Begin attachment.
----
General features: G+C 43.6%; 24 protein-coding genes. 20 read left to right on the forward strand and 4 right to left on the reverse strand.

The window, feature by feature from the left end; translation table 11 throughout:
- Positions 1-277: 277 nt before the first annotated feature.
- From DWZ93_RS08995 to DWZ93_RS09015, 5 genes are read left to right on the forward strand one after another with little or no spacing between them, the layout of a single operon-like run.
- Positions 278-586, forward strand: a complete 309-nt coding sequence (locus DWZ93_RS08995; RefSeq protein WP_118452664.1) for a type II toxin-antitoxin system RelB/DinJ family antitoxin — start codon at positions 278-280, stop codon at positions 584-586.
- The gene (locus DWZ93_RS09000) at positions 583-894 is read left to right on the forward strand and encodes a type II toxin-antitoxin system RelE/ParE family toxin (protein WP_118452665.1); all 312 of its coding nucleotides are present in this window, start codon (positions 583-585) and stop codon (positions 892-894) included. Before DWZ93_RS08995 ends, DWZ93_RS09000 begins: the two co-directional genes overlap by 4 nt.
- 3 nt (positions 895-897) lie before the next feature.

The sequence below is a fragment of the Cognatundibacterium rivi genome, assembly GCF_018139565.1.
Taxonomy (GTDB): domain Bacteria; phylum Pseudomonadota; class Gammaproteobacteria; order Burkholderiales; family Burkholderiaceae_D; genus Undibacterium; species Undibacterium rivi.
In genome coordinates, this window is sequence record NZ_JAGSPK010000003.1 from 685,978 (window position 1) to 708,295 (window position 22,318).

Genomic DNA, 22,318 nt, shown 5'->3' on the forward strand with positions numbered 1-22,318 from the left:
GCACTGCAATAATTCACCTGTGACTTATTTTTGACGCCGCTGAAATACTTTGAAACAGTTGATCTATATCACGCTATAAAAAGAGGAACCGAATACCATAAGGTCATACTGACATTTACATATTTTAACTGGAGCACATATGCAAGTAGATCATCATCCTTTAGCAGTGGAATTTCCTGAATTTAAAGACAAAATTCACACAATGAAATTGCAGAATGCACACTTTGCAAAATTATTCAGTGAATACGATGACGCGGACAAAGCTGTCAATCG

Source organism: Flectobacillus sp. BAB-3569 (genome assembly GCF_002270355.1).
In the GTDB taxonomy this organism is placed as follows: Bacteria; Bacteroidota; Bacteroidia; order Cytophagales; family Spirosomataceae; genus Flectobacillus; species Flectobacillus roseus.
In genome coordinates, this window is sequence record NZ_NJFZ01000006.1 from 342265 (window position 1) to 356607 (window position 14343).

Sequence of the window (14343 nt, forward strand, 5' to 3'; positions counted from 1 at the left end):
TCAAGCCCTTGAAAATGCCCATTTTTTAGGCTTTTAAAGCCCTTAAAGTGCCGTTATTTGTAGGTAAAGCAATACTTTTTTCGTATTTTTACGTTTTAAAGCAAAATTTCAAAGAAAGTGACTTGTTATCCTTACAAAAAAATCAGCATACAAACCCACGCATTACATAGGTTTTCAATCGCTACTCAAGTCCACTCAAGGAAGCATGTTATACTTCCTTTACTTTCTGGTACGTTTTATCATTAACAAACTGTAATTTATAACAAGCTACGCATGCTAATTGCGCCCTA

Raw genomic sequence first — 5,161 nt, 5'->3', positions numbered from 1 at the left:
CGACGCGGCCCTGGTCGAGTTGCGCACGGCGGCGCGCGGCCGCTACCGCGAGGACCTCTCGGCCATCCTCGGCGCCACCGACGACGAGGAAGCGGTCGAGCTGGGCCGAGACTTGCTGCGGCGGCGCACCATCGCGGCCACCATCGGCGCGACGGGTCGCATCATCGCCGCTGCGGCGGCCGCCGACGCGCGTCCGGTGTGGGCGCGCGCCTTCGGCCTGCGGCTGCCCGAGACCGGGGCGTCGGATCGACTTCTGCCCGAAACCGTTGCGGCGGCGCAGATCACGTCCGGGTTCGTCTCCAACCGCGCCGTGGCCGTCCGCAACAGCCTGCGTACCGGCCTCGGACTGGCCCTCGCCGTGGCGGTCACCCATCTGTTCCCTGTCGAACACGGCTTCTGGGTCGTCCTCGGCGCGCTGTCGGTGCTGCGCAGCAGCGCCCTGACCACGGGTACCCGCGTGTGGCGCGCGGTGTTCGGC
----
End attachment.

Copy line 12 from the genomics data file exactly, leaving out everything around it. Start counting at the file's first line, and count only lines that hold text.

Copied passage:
GCACTGCAATAATTCACCTGTGACTTATTTTTGACGCCGCTGAAATACTTTGAAACAGTTGATCTATATCACGCTATAAAAAGAGGAACCGAATACCATAAGGTCATACTGACATTTACATATTTTAACTGGAGCACATATGCAAGTAGATCATCATCCTTTAGCAGTGGAATTTCCTGAATTTAAAGACAAAATTCACACAATGAAATTGCAGAATGCACACTTTGCAAAATTATTCAGTGAATACGATGACGCGGACAAAGCTGTCAATCG